This is the age of innovation. Everything new has to be good and superior. It reminds me of the efficiency expert. When he died and six men carried him off, he raised himself up and said, “Put wheels under this thing and lay off five.” Did not some one say,
The parable on weeds fits our nation like a glove (Mt.13:24-30). Jesus had the “Kingdom of Heaven” in mind, but the facts apply to any nation that was founded doing what is right. A farmer sowed good seed, then he made the mistake of going to sleep. While he slept, his enemy sowed weeds. When the wheat began to bud, the weeds also appeared. The servants wanted to know what had gone wrong and the farmer knew exactly who was behind the fiasco. The servants wanted to go and remove the weeds and the farmer realized instantly that it was impossible to separate the weeds from the wheat without harming the crop. Only at harvest time can the two be separated.
What am I here for? The popular view is that I am here to glorify and serve God. What kind of service does God in heaven need? The answer is, none! Instead, His creation and His image or man does. In the covenants with Adam and Noah, God commanded man to manage the earth and everything on it. The two words used to define that purpose were having dominion and replenishing. God intended man to be self-governing. The second commandment was, “Be fruitful and multiply.” God expected man to procreate and regenerate (Gen.1:28; 09:7). For that purpose God created one male and one female (Gen.1:27). When the serpent enticed Eve, the relationship with her mate was damaged. The couple began to violate the negative commandment that dealt with the desire to taste the knowledge of good and evil. Evil did triumph and man, as well as nature, began to die (Gen.2:16-17). Man began to neglect the environment and pursued selfish aims, and thereby began to dishonor God. It is a well-maintained earth and an upright human life that glorifies the Creator (Deut.10:12).
John the Elder wrote: “Beloved, do not believe every spirit; but test the spirits whether they are of God, because many false prophets have gone out into the world” (I Jn.4:1). Was the elder judging or was he discerning? To begin with, did he have the power or the means to carry out a sentence? Of course, he could not send anyone to prison or to hell. At the same time, could he stand by and let perverted ideas destroy the fellowship? We must be the judge of what is accepted in our society and not some stranger with unacceptable ideas or morals for that matter. We must live with the choices we make. And if we are being led to choices which place us outside the kingdom of God then who is going to save us? The Bible is very specific on what God expects of us (Mic.6:8). By our obedience to His Word we identify as being his disciples (Jn.14:21-24).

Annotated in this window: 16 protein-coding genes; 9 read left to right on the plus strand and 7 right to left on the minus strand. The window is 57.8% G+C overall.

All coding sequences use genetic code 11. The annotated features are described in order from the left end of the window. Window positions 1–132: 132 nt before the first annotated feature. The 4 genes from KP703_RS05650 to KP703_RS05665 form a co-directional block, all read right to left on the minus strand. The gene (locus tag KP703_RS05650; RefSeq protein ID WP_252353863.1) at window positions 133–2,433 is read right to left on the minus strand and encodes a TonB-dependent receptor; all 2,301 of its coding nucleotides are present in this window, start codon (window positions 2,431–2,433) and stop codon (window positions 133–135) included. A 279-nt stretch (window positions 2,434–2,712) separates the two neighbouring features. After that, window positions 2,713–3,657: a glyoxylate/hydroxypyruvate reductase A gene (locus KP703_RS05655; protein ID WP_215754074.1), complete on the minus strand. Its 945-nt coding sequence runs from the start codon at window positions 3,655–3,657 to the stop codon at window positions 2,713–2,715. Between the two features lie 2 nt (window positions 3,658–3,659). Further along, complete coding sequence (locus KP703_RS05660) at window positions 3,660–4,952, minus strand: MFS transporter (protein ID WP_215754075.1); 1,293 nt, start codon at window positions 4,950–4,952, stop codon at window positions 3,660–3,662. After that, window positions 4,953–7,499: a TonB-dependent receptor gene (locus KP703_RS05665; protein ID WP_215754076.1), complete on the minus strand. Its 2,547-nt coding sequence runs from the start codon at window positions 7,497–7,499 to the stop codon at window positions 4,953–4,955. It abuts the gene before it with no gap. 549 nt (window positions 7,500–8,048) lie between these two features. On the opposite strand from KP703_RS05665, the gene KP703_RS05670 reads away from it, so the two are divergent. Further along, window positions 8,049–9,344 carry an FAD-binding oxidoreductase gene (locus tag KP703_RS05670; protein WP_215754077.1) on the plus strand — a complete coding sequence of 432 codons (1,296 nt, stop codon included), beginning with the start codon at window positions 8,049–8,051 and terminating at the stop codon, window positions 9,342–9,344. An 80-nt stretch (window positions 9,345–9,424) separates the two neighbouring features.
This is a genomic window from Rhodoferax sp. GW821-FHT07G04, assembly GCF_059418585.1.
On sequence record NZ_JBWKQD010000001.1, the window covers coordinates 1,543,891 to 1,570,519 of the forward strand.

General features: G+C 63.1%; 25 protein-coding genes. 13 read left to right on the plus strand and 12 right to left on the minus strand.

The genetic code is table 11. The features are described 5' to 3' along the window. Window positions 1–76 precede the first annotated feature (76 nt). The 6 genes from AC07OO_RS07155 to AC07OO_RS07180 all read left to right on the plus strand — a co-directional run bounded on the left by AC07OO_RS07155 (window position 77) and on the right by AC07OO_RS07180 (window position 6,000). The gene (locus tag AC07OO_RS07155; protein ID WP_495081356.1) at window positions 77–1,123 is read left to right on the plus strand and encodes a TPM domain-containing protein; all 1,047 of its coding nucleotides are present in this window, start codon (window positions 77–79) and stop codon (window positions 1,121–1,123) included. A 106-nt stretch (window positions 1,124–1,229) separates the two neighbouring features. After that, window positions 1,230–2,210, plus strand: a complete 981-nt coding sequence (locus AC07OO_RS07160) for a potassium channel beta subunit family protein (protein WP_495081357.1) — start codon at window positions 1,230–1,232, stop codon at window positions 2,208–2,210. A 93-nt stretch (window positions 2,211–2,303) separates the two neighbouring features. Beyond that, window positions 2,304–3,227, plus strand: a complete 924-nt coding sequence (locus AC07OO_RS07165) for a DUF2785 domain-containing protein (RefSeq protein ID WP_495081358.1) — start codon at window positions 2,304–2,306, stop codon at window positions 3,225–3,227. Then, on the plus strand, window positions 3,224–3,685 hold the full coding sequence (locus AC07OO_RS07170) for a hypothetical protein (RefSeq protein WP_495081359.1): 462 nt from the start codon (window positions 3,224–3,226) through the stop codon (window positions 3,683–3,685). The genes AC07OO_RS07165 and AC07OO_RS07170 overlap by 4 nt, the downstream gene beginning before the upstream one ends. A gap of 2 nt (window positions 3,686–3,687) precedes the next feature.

In my dream, I was privileged to travel to the Celestial World of Heaven. It was an inter-terrestrial experience that defied all human imagination. The trip itself was faster than a flash of lightning. I was traveling on the ship of Grace and was received by Gabriel in person. Gabriel had visited my world on several occasions and was familiar with what I was hoping to see in the Celestial World.
If God has all the power, why then does He limit Himself? According to our human reasoning, far too many things occur where God should intervene, halt or even alter the outcome. It is apparent that man has way too much freedom and dominion. Both were grants from the Creator (Gen.1:28; 2:16-17), and both were abused quickly and frequently throughout history. A handful of individuals have managed to rise above their fellow human beings and subdue them by coercion and other means. In the Old Testament, God would step into history to correct and punish abuses, as He did in the days of Noah and Pharaoh. During Jesus' time, the Divine Hand was visible in individual miracles like healing and supplying needs. Many Christians will testify that they too encountered God's direction and help. Most of these conclusions were reached by hindsight and not by foresight. But that still does not explain why evil continues to grow?
Any time we are being asked to define faith, we turn to Hebrews eleven. The chapter also lists a number of heroes. It should be of interest to us that Jesus used a different criterion to define faith. He singled out people that were not regarded as examples of faith. His own disciples, in his opinion, were men of little faith (Mt.6:30; 08:26). Nicodemus, a leader of the people, was uncertain of what to believe (Jn.3:4). Jesus' town-people did not believe in him (Mk.6:6).
One of my granddaughters complained: “Grandpa, you hurt my feelings.” What had I said that hurt her? Actually, I awakened her conscience. I merely tried to help her see that what she had said to me, in the first place, led to her hurt feelings. She learned quickly and soon reminded me of my shortcoming. It was conscience or that inner voice that began to be active. Just how alive is my conscience? It was awakened through training by god-fearing parents and people who were governed by customs and principles that helped me choose between right and wrong. Upbringing is very basic to a well-functioning conscience.